Being an environmentalist at heart and by education, purchasing foods with its associated environmental impact in mind is a priority for me. This is the primary reason of why I am a vegetarian. Eliminating meat from my diet reduces my carbon footprint by not putting my dollars towards an industry that largely contributes to greenhouse gas emissions. But what about organic? The answer to this is less clear to me. If you're interested in learning the pros and cons of organic farming practices, checkout my blog post on this very question. Perhaps the largest barrier to buying organic is cost. If money wasn't a factor, I would buy 100% organic, 100% all of the time. Unfortunately as a recent college grad headed into more school, this is not the case. Nor is it the case for many of us.
Because I am still very much concerned with how pesticides will affect my health as well as the health of the environment, I do believe that the benefits of organic produce are too important to be ignored. While I cannot buy all organic, it is possible to be a smart consumer and strategically buy organically grown fruits and vegetables without breaking the bank. The Dirty Dozen and the Clean Fifteen are lists put out by the Environmental Working Group (EWG) each year that helps consumers know which fruits and vegetables are best bought organic and which are okay to buy conventionally. The Dirty Dozen includes produce that have the highest reported level of pesticide residue- these fruits and vegetables are the most important to buy organic. The Clean Fifteen is a list of produce that contain the least amount of pesticide residue and therefore can be less of a priority to buy organic, especially if you're on a budget. For more information on these lists click here.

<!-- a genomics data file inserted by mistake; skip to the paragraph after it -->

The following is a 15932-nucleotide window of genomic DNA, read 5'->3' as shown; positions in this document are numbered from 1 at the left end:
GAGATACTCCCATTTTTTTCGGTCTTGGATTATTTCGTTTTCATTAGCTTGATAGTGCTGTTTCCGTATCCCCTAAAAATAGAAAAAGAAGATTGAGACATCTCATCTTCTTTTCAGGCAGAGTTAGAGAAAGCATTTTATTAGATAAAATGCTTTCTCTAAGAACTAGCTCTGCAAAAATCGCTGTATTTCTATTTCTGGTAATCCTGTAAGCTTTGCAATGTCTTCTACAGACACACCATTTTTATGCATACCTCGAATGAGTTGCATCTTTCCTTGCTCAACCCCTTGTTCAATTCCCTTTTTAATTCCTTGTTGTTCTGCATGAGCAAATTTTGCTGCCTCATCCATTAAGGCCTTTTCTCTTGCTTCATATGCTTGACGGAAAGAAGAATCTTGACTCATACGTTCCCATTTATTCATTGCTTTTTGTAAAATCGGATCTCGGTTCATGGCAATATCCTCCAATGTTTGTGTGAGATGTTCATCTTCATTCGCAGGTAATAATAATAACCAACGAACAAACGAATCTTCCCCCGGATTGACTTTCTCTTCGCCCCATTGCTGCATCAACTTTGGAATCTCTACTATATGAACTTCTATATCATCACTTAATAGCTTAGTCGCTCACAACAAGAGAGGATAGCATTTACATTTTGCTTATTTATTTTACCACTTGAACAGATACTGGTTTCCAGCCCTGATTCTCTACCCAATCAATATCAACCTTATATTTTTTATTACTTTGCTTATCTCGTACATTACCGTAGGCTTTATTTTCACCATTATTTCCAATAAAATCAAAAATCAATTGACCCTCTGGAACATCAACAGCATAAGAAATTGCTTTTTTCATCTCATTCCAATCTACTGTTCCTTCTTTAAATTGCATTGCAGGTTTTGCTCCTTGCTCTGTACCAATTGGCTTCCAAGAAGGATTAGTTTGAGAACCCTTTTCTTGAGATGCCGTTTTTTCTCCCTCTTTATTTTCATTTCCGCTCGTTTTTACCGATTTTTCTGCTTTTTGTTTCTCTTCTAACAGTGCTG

So if you want to go organic, but are concerned about cost or overwhelmed by not knowing where to start, focus on buying organically grown produce that is included in the Dirty Dozen and rest easy about the produce included in the Clean Fifteen. Scroll down to see which fruits and vegetables fall in each category.
the dirty dozen:
- Sweet bell peppers
the clean fifteen:
- Sweet corn
- Frozen sweet peas
- Honeydew melon
It's important to remember that organic agriculture is only one piece of the puzzle, purchasing food locally and in season is just, if not more important than buying organic. Often small, local farmers cannot afford the USDA organic label, even if their farming practices are organic. This post is not merely advocate for buying organic, but for doing what you can to making healthy and environmentally conscious food purchases that also considers the local and seasonal. I hope you've found this post useful and insightful! Stay tuned for more tips and strategies on how navigate food purchases as an environmentally conscious consumer!